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Australian castaway gives detailed account of his time at sea

He quit his corporate job and moved to Mexico to pursue his dream of sailing solo across the ocean.
Timothy Shaddock, the Australian sailor who spent months adrift in the Pacific Ocean before being rescued by a Mexican tuna boat, waits to give an interview at a hotel in Manzanillo, Mexico, Wednesday, July 19, 2023. Shaddock and his dog left northwest Mexico in a catamaran in late April, he said, planning to sail to French Polynesia, but a few weeks into his voyage, he was struck by a storm, which disabled his catamaran and left him with no electronics and no way to cook. They survived by fishing and drinking rain water. (AP Photo/Fernando Llano)

He quit his corporate job and moved to Mexico to pursue his dream of sailing solo across the ocean.

Australian Timothy Shaddock, 54, bought his 30-foot catamaran two years ago in the Mexican Pacific resort of Puerto Vallarta. He needed a place to live and he liked the isolation.

“Of course, living on a boat and sailing on a boat is two different things and that was more of a challenge,” Shaddock told The Associated Press after stepping onto land for the first time in months.

As his training ground, Shaddock chose the Sea of Cortez, a narrow finger of water between the Baja California Peninsula and the Mexican mainland.

“I was aware and the only preparation that you can really do is take the boat out to sea and test the boat at sea,” Shaddock said. He would take short journeys, noting what was working on the boat and what wasn’t, but was conscious that, in late April, hurricane season was coming.

“It was either now or I could not really wait one more year,” he said.

“There’s one moment where you’re going and it’s most likely that you will not stop,” Shaddock said. “And I remember that day very well, because once you hit the Pacific, the wind and the current is behind you, it’s one way, you cannot come back.”

He sailed out of the Sea of Cortez and into the Pacific under a full moon. He thinks it was early May, though the dates are vague in his memory.

“It was very good sailing on that full moon,” he recalled. “The boat was moving fast. It was a clear night. The winds were strong. I was amazed how the boat moved and it felt so good to sail under that moon and perfect direction. It was so easy to make the decision. I wanted to keep sailing.”

When he arrived in Mexico at the beginning of the pandemic in June 2020, he initially lived in San Miguel de Allende, a charming colonial town in central Mexico popular with foreign tourists.

There, he met Bella, a black and brown stray dog, who became his constant companion for the next three years, despite occasional efforts to find her a suitable home on land.

Shaddock and Bella were a few weeks into their journey when a storm changed everything in an instant.

“The current changes direction. So if you’re drifting you’re suddenly drifting in a circle. And the wind, it’s changing all the time,” Shaddock described. “The waves are moving in many directions and it’s hypnotizing, you sort of suddenly feel like you’re in a whirlpool.”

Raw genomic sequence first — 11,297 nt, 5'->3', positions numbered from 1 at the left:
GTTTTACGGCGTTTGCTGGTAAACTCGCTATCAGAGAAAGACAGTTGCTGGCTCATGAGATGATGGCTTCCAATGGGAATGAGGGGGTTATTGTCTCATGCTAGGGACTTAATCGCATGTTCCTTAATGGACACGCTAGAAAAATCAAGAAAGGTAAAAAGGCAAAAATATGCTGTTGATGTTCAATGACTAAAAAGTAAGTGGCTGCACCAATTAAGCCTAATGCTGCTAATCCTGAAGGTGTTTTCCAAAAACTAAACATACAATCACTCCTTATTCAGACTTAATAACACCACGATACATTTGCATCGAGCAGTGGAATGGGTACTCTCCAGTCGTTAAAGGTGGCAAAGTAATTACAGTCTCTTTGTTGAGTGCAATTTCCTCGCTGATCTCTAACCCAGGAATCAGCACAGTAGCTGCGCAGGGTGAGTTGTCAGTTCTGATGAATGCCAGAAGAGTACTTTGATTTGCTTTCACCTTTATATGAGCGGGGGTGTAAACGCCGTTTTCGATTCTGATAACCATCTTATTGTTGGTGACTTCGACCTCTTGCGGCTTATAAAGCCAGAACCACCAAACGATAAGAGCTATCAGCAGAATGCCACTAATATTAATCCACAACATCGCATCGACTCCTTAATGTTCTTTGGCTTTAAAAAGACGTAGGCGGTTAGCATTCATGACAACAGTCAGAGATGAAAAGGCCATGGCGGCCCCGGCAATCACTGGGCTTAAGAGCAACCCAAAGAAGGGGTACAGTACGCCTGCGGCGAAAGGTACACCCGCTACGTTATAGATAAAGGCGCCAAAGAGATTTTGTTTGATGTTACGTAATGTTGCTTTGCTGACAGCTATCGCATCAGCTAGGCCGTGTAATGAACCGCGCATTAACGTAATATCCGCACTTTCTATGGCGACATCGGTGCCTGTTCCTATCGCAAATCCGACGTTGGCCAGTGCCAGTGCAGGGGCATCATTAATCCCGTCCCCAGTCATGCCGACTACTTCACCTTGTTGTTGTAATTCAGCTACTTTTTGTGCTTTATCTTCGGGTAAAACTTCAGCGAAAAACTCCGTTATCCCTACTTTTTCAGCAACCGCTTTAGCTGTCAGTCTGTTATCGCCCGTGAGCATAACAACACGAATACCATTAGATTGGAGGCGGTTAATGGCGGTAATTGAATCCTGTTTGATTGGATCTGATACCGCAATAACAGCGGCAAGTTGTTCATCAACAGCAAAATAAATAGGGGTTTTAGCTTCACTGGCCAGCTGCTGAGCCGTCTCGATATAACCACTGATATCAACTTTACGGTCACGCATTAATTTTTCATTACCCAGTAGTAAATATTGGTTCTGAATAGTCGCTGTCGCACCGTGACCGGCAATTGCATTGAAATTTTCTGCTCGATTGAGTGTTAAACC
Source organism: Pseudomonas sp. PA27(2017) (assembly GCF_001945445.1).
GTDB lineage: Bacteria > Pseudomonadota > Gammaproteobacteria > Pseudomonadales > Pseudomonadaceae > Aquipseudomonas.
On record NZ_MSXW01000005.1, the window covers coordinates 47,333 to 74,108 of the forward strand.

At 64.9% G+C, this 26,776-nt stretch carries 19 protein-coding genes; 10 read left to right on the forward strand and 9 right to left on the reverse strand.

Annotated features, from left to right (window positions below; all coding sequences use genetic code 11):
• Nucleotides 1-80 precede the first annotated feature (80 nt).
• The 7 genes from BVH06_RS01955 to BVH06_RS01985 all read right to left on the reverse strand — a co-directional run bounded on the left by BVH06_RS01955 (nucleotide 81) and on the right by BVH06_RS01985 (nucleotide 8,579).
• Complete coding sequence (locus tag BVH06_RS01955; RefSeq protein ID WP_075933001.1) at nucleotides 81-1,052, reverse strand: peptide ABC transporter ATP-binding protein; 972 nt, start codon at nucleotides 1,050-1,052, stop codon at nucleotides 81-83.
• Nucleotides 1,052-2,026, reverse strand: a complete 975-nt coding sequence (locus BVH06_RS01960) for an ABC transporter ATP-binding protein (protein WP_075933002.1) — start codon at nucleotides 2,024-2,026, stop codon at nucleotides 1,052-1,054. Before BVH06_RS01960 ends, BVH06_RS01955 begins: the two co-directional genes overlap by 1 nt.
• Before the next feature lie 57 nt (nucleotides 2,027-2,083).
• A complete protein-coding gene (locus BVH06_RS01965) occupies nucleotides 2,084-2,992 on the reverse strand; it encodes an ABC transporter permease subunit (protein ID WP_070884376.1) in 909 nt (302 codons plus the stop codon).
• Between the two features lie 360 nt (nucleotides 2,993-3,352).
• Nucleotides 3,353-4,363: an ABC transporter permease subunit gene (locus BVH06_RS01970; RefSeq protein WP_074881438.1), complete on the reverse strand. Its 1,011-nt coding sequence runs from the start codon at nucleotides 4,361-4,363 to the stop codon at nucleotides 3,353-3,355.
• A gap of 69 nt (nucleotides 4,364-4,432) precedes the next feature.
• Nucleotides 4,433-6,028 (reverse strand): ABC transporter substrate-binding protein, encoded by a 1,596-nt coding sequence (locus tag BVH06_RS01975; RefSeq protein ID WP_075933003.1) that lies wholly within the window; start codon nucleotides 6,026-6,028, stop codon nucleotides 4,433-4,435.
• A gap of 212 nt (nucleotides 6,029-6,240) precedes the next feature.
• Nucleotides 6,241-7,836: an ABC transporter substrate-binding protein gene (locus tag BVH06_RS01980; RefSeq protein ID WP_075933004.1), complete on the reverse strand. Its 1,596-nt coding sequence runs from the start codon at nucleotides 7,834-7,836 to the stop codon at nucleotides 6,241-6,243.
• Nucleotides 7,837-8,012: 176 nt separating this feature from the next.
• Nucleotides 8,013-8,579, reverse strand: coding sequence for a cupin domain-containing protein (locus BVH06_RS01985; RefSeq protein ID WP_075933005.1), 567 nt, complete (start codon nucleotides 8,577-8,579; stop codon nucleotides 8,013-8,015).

He lost his sail, all of his electronics, including navigational equipment, and his ability to cook food.

Days became a battle against fatigue: fixing things on the boat, fishing, capturing rainwater. He was overwhelmed by the fear that the next day he might be too exhausted, too weak.

Shaddock found comfort in meditation, swimming in the ocean and writing in a journal.

Keeping Bella fed and content gave him added purpose. The two subsisted on raw fish and rainwater.

Shaddock thought he probably would die at sea until he heard a helicopter on July 12. Its pilot, Andrés Zamorano, was the first person Shaddock had seen in months and has since become a friend. Zamorano had taken off from the tuna boat María Delia in search of schools of fish.

They were 1,200 miles from the nearest land.

Zamorano believes a moral obligation Shaddock felt to keep Bella alive helped them both survive.

Aboard the María Delia, Shaddock and Bella were showered with attention and first aid. Crew members spoiled Bella and treated the blisters on her paws.

“He would come up to the bridge every day whenever he wanted and we would drink coffee, talk,” the boat’s captain, Oscar Meza, said.

Two days after the rescue, the boat found a huge school of tuna, allowing it to fill its hold and turn for its home port of Manzanillo.

“The best moment was being with the dolphins when they catch all the tuna,” Shaddock said. “You hear their sounds, you see them move and you feel their magic. That is the magic of freedom and it is the truth of why we are alive.”

Stepping onto land Tuesday for the first time in months was both incredibly welcome and a bit uncomfortable for someone who had grown quite accustomed to being alone.

Everyone asked about Bella and then felt deflated when told Shaddock had decided to give her to an animal lover on the crew of the María Delia.

“The Australian embassy really made that decision for me,” Shaddock said later, noting that his country has very strict quarantine laws.

For now, Shaddock plans to return soon to Australia to see his parents, sister and his daughter. He still loves the sea, but said he was not sure how soon he would again go out of sight of land. There was still an air of uncertainty in his voice.

“My daughter she might come here, get me and bring me home,” he said. “Maybe. She wants to come.”

By María Verza, The Associated Press